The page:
This project will be extending the "project" module, which solves Project 2, and emulates the behaviour of the built in module, "sqlite3". Your module will be able to execute SQL statements corresponding to: (from Project 2) creating tables, inserting rows, and selecting rows; (and adding) various syntax improvements, updating and deleting rows, joins and the distinct keyword.
./cli.py test.sql output.txt, it loads the test.sql file, passes it to the database (your project.py file) and writes a report to output.txt. If you give it the optional argument (
./cli.py --sqlite test.sql output.txt), it passes the SQL statements to sqlite instead. You can use this to see the correct output.
All of the code you write for this project must be in "project.py", you may not modify any of the existing tests or test runners.
"cli.py" imports "project.py" and expects to find a "connect" function with one parameter. It passes a filename (specifically ":memory:"), which isn't used in this project. The "connect" function should return an object that has two methods "execute" and "close". For each SQL statement in a test file, "cli.py" will pass that SQL statement as a string to the "execute" method. The method should return an empty list, unless a select statement was executed that yielded rows. In that case, a list of tuples with each denoting a row, should be returned. The "close" method doesn't do anything, yet.
There is no need to write any database output to any files. Persistence will be covered in a later project. Each test will be done on a clean, empty database.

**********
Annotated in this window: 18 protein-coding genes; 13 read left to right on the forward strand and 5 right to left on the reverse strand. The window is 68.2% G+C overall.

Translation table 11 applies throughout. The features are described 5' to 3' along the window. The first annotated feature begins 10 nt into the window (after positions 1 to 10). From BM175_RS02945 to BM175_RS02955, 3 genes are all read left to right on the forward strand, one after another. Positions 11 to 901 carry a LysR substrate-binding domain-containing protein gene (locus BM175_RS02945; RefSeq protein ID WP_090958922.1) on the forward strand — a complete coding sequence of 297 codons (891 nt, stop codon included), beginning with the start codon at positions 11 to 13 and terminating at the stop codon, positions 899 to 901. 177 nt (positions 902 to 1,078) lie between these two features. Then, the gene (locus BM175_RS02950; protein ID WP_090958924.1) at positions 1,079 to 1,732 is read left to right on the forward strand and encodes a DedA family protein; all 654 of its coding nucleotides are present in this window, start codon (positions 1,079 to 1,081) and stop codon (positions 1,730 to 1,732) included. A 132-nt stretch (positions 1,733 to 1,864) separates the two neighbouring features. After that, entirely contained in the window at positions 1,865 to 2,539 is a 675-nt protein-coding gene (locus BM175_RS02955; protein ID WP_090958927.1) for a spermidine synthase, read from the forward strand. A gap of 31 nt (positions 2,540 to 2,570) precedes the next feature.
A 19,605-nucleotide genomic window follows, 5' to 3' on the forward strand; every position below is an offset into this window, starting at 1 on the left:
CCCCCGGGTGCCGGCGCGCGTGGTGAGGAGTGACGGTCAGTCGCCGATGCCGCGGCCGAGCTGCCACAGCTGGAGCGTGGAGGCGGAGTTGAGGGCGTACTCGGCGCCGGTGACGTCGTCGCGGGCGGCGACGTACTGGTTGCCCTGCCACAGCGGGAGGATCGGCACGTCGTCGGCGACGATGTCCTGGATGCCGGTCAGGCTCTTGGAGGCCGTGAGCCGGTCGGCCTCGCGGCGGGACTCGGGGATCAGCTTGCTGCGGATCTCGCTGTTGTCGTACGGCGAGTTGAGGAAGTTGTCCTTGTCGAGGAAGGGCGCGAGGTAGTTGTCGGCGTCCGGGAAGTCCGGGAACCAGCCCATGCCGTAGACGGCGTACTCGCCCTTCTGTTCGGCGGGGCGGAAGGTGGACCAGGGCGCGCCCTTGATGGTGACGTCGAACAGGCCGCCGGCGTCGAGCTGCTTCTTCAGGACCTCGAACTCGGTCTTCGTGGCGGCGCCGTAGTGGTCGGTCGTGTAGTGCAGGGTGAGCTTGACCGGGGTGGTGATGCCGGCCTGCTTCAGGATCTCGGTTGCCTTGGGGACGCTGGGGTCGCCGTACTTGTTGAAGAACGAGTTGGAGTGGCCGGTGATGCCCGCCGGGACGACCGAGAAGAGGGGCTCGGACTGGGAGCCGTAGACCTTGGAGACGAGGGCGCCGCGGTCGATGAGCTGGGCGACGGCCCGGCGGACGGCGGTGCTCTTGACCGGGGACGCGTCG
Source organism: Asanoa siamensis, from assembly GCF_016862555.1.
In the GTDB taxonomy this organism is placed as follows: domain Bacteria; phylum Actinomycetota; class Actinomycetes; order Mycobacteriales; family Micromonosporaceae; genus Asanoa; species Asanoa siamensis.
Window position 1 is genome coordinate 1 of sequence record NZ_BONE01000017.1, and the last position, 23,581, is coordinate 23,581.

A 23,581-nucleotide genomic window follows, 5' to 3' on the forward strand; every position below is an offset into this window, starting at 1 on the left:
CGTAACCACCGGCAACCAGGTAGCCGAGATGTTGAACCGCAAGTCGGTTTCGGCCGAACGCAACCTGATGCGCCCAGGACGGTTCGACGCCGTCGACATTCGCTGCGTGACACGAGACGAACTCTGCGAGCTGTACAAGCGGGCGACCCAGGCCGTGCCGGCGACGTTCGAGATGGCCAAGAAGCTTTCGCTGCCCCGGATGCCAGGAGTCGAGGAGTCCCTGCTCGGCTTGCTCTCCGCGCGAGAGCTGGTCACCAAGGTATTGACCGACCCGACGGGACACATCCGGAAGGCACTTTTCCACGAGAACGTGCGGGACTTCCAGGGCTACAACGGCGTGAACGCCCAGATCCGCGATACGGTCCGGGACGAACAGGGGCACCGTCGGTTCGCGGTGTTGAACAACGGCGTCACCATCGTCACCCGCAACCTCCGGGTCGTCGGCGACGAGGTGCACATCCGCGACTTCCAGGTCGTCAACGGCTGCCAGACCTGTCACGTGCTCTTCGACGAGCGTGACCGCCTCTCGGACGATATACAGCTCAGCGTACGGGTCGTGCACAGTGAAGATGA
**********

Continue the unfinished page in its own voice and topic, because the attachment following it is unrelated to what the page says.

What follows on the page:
Your program is allowed to use any built in modules of python, with the exception of sqlite3. sqlite3 is the reference implementation for this project, your output will be compared against it for correctness. Importing the sqlite3 module in project.py will be considered academic dishonesty for these projects.
You may (and should) write additional functions and classes in "project.py" to perform the needed actions.
All SQL keywords will be in ALL_CAPS. For this project, the SQL keywords you need to handle are as follows (red are new for this project):
CREATE TABLE INSERT INTO VALUES SELECT FROM ORDER BY UPDATE SET DELETE WHERE DISTINCT LEFT OUTER JOIN
'My dog''s name'->
"My dog's name".
SELECT *, name ...,
SELECT student.*, name ...).
The INSERT INTO statement can specify the columns and order of
the VALUES being inserted:
INSERT INTO students (id, name) VALUES ...
If not all the columns of a table are specified,
the absent columns will have NULL inserted.
Multiple rows can be inserted with a single INSERT INTO statement:
INSERT INTO students (name, grade) VALUES ('Josh', 3.7), ('Tyler', 2.5), ('Hangchen', 3.9);
SELECT (as well as, UPDATE and DELETE) statements can have a
WHERE clause that specifies what rows should be processed.
SELECT * WHERE id > 4;
To make things easier, all WHERE clauses will be in this form:
WHERE column_name operator value
The column_name may be qualified.
The operator will be one of:
The value will be a constant (not a different column or expression).
There won't be any parentheses, ANDs or ORs in the projects.
DELETE works much like UPDATE, but instead removes all rows from a table,
(unless a WHERE clause is added, in that case only removes the rows which
pass the predicate).
DELETE FROM students;
DELETE FROM students WHERE id > 4;
You will need to add the UPDATE statement:
UPDATE table_name SET col1 = value1, col2 = value2;
An UPDATE statement changes the associated columns to the value.
For simplicity, the value will always be a constant.
If a WHERE clause is added, only those rows will be updated (see above).
UPDATE student SET grades=4.0 WHERE name = 'Josh';
The DISTINCT keyword specifies you only want the unique values (no duplicates).
For simplicity, we the tests will only use the DISTINCT keyword with a single output column.
SELECT DISTINCT column_name FROM ... ORDER BY column_name;
The LEFT OUTER JOIN is the only join you need to implement
for this project. If will be of the form:
SELECT "columns" FROM "table_a" LEFT OUTER JOIN "table_b" ON "column from table_a" = "column from table_b" ORDER BY "columns";
As shown above, the ON clause will always match on equality with a column from the left table then the right table.